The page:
He rubbed his forehead. “Muraco is always tight-lipped, but I feel like he’s left out some need-to-know details this time. Fill me in. What are you up against?”

This wasn’t the time to be shy. I wasn’t sure why I felt comfortable spilling my guts to him, but it felt like if I left anything out, something bad would happen. I hadn’t told everyone all of it. Not ever. But I told Lucas. About my family. About how my parents left. How things got bad with Luciana and she started draining my power. And finally, how I manipulated Teresa and then left the coven. I even spilled about Matt.

Lucas was kind as I spoke. He was a total stranger, but he was outraged at all the right parts. He stayed quiet during the hard parts, and in the end, I didn’t think he judged me as anything less.

“You’ve been through a lot for someone so young.”

I sighed. “I’m twenty now, but I feel older. I’m exhausted, and I feel like this fight is only just beginning. Sometimes it’s difficult to see the light at the end, you know?”

“It’s there. I promise.”

“Hmmm.” I wasn’t sure I believed him.

“Thank you for being so honest with me. I know that can’t have been easy.”

I gave him my best semblance of a smile. “Thanks for listening.” I held my breath for a moment before asking the question that was burning at the back of my mind. “So, now that you know everything, what do you think my chances are? Am I on a wild goose chase? Should I go home?”

“I don’t think I can answer that. Just because these mages haven’t been around for a while, doesn’t mean that they’re not there. Or that something of their magic isn’t in these forests. I can guide you to places that used to have spiritual meaning—that still do, just not as much as they used to—and maybe your abilities will lead you to what you need.”

I sighed. “That’s not very reassuring.”

“Nothing about what you have going on is good. Let me at least try to help with the search. If we come up empty, I’ll take you to the village elders. Muraco wasn’t lying there. Wolves and witches have mixed a lot over the years, and some of ours are so old they have a unique magic all their own.” He reached over and squeezed my hand. A shiver ran through my body at the contact. His fingers were rough and calloused, and the feel of them against my skin heated me through. “Don’t give up before we’ve even started. We’ll find something.” The road started getting a bit treacherous, and he let go to hold onto the wheel with both hands.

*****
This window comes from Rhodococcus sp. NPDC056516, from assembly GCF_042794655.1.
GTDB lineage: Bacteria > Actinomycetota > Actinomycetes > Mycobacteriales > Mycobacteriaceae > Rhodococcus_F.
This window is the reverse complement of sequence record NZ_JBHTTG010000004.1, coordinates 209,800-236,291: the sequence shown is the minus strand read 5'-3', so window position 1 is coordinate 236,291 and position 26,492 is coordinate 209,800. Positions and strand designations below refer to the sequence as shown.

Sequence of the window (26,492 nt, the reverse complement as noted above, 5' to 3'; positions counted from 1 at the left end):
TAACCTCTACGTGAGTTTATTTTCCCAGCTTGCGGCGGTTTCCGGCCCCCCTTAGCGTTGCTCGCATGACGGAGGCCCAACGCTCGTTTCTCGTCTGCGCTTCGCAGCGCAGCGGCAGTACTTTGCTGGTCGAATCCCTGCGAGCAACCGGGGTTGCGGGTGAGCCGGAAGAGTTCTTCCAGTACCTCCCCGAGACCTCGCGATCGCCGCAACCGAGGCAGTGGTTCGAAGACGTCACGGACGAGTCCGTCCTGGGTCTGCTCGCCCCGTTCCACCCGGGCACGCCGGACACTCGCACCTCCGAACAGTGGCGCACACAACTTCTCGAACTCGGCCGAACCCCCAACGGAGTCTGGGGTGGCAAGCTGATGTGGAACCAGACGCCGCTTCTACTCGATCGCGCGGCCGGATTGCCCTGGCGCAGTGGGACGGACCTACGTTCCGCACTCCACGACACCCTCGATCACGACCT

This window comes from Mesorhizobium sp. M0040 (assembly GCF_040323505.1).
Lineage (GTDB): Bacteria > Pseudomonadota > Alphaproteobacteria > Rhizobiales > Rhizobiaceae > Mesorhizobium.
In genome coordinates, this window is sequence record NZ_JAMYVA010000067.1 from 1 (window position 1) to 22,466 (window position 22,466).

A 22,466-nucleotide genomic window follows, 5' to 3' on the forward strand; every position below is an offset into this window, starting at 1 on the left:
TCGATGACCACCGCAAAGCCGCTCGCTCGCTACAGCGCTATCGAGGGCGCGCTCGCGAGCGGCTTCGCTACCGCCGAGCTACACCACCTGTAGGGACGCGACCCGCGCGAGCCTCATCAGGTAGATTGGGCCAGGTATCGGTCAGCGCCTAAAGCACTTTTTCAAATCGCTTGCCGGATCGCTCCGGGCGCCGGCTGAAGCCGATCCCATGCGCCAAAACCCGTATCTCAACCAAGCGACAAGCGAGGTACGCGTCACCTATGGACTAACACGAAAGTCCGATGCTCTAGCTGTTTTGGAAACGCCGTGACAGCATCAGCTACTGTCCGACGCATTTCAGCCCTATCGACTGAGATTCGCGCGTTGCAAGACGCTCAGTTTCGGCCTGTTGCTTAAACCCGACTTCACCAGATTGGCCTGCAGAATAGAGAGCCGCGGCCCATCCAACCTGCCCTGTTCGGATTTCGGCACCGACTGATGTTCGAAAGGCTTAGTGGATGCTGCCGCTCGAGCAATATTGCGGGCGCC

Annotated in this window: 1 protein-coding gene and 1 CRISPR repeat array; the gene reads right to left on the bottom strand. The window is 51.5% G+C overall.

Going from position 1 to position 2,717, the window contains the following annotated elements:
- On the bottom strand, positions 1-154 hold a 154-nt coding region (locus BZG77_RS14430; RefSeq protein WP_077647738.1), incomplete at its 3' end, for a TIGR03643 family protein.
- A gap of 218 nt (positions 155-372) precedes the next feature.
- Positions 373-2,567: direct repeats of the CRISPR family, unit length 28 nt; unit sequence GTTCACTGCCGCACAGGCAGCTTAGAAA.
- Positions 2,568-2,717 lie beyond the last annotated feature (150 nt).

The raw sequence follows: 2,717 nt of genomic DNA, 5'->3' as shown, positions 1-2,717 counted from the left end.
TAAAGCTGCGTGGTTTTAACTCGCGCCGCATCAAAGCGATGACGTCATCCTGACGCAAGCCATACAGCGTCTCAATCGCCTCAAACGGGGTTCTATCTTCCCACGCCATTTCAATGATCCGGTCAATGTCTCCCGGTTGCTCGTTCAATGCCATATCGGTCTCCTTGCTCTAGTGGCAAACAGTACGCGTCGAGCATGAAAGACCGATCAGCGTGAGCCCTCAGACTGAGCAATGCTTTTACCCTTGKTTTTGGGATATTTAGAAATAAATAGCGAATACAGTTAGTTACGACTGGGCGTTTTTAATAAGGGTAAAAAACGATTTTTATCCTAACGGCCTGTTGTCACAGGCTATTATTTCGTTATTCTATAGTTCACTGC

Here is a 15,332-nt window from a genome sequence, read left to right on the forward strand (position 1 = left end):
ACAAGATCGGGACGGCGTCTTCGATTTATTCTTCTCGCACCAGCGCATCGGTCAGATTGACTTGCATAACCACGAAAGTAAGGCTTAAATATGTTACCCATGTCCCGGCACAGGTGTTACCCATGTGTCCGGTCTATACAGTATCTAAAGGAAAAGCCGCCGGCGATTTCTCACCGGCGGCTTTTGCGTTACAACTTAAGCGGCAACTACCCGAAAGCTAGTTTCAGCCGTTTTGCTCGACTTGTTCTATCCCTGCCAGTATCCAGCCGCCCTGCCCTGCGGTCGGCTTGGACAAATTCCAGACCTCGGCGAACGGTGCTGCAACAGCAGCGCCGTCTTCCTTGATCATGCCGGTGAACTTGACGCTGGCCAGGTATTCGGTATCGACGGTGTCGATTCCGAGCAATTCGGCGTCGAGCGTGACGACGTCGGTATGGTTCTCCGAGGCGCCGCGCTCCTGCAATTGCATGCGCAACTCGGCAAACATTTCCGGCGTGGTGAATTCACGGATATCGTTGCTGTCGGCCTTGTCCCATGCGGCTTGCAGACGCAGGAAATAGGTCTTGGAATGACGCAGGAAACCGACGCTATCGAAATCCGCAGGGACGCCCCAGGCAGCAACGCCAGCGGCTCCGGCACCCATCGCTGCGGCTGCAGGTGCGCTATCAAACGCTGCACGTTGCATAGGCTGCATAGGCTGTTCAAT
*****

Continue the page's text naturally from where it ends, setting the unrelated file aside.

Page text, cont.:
An hour later and I had a death grip on the “oh shit” bar in the van. My jaw was clenched so tightly that my face was starting to hurt. Relaxing would be good, but that was impossible. The “road” we were on—and I used that term loosely because this was so not a road—dropped off on my side. Straight down. The ground had to be a million miles below us. Half the tire wasn’t even on the path as we bounced over potholes so deep someone could practically live there.

“You okay over there, princess?” Lucas’s gravely voice drew my attention away from the steep edge.

“No. We’re going to die.” I let go of the bar for a second and we hit another bump. I reached right back up and held on for dear life.

Lucas chuckled. “We’re not going to die.”

He was nuts. This path clearly wasn’t meant for cars. Not that he had much to worry about regardless of the drop-off. “You might survive the fall. You’re a wolf. You heal fast. But I won’t. I’m essentially human. I’ll be worm food.”

“Don’t worry. I’ve done this drive a million times. I’m not going over the edge.”

I glanced down again, against my better judgment. “Looks like you already are from here,” I said softly, but he heard me anyhow.

“I promise. You’re not going to die. I won’t let you. Not today. Not for a long while. So you can loosen your death grip on that handle.”

I tore my gaze away from the edge, and took him in as he concentrated on the road ahead. “I don’t like heights.”

“I can tell. But don’t worry. I’ve lived in this part of the country off and on most of my life.” Lucas paused as he went over another hole in the ground and the van bottomed out. “Believe it or not, the road used to be much worse.”

“Worse than this?” Not possible. Not in a million years.

“Yup.” He nodded with certainty.

I couldn’t imagine worse conditions. “It’s a miracle you’re still alive, then.”